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Systematically measuring the prevalence and incidence of COVID-19 and antibodies in Massachusetts

UMass Donahue Institute and UMass Amherst Institute for Applied Life Sciences lead multi-UMass campus effort

The Massachusetts Department of Public Health has awarded $1.5 million to four University of Massachusetts institutes to conduct a statewide surveillance program aimed to improve understanding of the prevalence and incidence of COVID-19 in the Commonwealth.

To date, all known cases of COVID-19 stem from individuals opting to take a test, usually because they are either symptomatic, have been in contact with someone who has had a positive test, or need to take a test for some other reason (e.g. travel). This new study fills a gap in current surveillance efforts by randomly selecting participants to take a free test (with a small honorarium). This will allow researchers to better understand the level of outbreak in the community, including asymptomatic cases that typically would not be identified by symptomatic-only testing.

The University of Massachusetts Donahue Institute, the UMass Amherst Institute for Applied Life Sciences (IALS), the UMass Amherst Institute for Social Science Research (ISSR), and the Center for Public Opinion at UMass Lowell are collaborating to recruit, enroll, and survey a rolling sample of Massachusetts residents who will receive home-based specimen collection kits to facilitate population-based testing of SARS-CoV-2 (commonly known as COVID-19) infection and immune (antibody) response.

The Statewide SARS-CoV-2 Survey of Prevalence and Incidence in Massachusetts study aims to collect and analyze virus and antibody test result data for up to 550 Massachusetts residents per month. The surveillance project is anticipated to run for 14 months, with the option to extend over time. Results will be analyzed and shared monthly with the Massachusetts Department of Public Health for timely application to facilitate public health planning and policy response.

The University of Massachusetts Donahue Institute, the study’s co-leader, will provide project-level management; assist with preparation of summary reports; and send out incentives to study participants. “We are extremely excited to help deliver this ‘first of its kind’ study attempting to measure the true levels of COVID outbreak and antibody response in the population,” said Mark Melnik, PhD, director of the Economic & Public Policy Research group at UMass Donahue Institute. “Such data will help public health officials better understand the crisis and help strategize and deploy resources. We are proud for UMass to be providing a unique cross-campus collaboration aimed at helping the public health efforts in the Commonwealth.”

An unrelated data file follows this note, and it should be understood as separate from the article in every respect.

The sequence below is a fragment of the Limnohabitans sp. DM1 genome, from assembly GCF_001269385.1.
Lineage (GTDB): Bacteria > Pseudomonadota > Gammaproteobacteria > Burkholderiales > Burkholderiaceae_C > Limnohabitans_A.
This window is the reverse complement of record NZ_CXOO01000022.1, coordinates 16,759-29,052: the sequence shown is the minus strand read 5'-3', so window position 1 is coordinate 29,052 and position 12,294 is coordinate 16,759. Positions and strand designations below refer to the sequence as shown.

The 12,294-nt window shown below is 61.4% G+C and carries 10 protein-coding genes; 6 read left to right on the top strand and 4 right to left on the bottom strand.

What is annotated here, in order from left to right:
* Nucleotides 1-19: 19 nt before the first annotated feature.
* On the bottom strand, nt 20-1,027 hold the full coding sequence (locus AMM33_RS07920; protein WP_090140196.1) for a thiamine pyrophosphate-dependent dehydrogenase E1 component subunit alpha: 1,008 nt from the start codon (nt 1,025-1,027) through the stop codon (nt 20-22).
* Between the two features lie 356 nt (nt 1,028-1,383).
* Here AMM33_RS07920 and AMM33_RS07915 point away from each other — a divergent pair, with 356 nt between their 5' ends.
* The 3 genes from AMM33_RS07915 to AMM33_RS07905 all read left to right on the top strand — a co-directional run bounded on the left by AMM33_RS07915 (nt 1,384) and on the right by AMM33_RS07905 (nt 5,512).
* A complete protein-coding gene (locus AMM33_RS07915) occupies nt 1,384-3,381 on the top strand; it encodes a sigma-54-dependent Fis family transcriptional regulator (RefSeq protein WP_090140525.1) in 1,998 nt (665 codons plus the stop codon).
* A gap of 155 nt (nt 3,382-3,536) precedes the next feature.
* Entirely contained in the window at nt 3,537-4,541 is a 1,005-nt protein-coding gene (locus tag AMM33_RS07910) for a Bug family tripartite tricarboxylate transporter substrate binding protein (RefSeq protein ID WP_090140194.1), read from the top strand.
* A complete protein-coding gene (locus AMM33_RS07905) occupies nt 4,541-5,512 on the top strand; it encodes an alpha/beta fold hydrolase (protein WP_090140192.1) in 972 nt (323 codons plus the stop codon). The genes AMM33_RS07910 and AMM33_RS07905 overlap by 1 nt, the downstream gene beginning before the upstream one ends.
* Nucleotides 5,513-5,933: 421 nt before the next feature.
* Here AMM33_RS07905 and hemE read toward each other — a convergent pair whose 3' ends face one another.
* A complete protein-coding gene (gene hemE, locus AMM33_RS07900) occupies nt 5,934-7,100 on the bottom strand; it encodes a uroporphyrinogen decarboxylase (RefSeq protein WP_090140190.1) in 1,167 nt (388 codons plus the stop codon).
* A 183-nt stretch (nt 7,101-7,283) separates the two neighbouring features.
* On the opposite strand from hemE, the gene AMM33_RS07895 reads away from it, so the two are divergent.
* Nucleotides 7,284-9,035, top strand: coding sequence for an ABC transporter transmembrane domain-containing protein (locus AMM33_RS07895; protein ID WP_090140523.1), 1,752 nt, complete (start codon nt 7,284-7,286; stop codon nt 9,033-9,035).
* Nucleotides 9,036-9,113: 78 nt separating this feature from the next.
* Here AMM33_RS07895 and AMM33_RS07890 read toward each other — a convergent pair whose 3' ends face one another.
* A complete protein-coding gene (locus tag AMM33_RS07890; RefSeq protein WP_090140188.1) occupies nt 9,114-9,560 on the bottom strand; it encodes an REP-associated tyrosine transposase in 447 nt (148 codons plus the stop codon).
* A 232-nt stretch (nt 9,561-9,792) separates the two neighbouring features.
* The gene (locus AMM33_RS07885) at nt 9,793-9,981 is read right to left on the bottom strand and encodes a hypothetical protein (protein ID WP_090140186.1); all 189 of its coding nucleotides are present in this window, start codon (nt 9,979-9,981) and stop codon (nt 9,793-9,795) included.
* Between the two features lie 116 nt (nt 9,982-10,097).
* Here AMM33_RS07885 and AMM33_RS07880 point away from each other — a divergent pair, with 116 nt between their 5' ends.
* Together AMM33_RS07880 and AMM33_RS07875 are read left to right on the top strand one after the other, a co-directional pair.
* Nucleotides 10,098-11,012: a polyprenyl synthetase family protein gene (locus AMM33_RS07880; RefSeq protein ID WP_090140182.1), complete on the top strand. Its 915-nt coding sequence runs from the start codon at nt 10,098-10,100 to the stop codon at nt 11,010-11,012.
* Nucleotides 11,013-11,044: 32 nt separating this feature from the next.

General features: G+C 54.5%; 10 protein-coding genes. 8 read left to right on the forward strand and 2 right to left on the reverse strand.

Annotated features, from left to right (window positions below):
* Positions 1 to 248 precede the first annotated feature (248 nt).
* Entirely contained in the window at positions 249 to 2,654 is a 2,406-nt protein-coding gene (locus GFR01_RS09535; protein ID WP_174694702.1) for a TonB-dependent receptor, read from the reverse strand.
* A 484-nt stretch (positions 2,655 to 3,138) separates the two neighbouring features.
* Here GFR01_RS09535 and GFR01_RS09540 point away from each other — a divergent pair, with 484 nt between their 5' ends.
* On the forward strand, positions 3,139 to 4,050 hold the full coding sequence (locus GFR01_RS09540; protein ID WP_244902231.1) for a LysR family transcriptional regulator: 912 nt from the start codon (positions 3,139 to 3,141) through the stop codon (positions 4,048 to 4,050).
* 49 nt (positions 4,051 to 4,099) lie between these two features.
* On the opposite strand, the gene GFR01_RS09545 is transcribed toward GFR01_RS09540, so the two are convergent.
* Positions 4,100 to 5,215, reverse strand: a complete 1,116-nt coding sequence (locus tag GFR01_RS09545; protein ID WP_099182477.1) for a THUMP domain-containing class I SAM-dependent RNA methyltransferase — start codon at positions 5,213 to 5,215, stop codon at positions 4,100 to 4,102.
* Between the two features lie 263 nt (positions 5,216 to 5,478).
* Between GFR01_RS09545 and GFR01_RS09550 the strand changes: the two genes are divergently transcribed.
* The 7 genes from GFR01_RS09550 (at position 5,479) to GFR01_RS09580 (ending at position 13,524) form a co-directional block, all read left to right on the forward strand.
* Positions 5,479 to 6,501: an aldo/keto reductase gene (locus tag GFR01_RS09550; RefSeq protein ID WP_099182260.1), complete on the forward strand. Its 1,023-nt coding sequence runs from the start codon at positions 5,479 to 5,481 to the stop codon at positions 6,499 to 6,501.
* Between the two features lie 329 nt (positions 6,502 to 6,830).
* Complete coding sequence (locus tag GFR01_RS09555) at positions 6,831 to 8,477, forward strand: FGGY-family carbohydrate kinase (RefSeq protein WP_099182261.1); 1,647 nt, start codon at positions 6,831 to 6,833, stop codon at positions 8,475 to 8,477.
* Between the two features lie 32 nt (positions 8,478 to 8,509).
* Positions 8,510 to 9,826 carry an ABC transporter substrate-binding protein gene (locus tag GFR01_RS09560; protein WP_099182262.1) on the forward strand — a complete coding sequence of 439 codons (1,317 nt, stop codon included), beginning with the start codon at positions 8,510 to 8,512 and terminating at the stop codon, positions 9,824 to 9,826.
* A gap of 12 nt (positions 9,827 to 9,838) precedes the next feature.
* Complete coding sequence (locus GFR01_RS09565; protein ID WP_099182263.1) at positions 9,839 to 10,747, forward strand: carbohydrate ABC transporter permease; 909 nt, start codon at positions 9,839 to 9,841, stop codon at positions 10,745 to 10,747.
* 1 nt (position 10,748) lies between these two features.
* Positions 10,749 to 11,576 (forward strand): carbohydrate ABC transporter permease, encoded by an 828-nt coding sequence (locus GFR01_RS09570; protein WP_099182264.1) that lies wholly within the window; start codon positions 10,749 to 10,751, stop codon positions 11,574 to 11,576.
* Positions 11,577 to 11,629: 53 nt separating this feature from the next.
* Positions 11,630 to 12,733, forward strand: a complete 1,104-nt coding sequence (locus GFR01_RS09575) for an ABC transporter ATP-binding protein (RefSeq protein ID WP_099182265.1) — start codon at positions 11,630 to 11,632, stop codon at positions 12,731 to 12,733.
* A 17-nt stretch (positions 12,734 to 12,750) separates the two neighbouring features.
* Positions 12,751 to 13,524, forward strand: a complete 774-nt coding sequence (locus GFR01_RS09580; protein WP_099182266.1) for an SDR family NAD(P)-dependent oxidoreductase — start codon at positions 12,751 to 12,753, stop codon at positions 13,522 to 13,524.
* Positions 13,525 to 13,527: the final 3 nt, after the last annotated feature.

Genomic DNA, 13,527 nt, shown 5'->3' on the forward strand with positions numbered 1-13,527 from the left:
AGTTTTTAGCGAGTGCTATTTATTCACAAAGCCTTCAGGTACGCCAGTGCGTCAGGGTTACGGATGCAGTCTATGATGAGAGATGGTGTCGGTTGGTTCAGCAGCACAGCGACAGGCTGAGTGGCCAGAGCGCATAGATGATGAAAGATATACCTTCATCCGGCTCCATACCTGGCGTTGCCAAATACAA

The University of Massachusetts Amherst Institute for Applied Life Sciences, also a study co-leader, will conduct the SARS-CoV-2 viral and antibody testing, analyze the data for reporting, and securely communicate test results to participants. “The creation of the Clinical Laboratory Improvement Amendments (CLIA)-certified IALS Clinical Testing Center (ICTC) at UMass Amherst provides a capacity to perform high-throughput clinical testing in Western MA,” said Peter Reinhart, PhD, Director, IALS and technical supervisor at ICTC. “This capacity is currently being used for COVID-19 testing of students, staff, and faculty on campus, as well as for all regional residents as a ‘Stop-the-Spread’ site. Its operation adds resilience to the state in the form of enhanced health surveillance, and innovation in the form of novel Clinical Assays developed by the campus in collaboration with state or industry partners.”

"The actual number of COVID-19 infections are significantly underestimated, primarily due to test availability. At least 50% of people who tested positive from UMass Amherst were asymptomatic," said Erin Poulin, laboratory manager at UMass Amherst Health Services and general supervisor at ICTC.

Currently, the actual number of infections are underestimated because a significant fraction (30-50%) of COVID-19 infected patients remain largely asymptomatic and are not being identified by symptomatic-only testing. It has been estimated that 60% of viral transmission is due to asymptomatic transmission (Johansson et al., JAMA Netw Open. 2021;4(1):e2035057; Subramanian et l., PNAS March 2, 2021 118 (9) e2019716118). Despite a statewide effort, the capacity for testing and contact tracing has not been able to keep up with the rapid spread of the pandemic[1]. As a result, public health officials are challenged to know the full spread of the disease and the immune response in the general population.

The Center for Public Opinion at the University of Massachusetts Lowell will be responsible for administering a rolling demographic and recruitment survey that will serve as the testing population for the study. The UMass Amherst Institute for Social Science Research will provide survey, sampling, and statistical expertise to the project.


[1] [1]Siegler, Aaron J., Patrick S. Sullivan, Travis Sanchez, Ben Lopman, Mansour Fahimi, Charles Sailey, Martin Frankel, Richard Rothenberg, Colleen F. Kelley, and Heather Bradley. “Protocol for a National Probability Survey Using Home Specimen Collection Methods to Assess Prevalence and Incidence of SARS-CoV-2 Infection and Antibody Response.” Annals of Epidemiology 49 (September 2020): 50–60. https://doi.org/10.1016/j.annepidem.2020.07.015.

 

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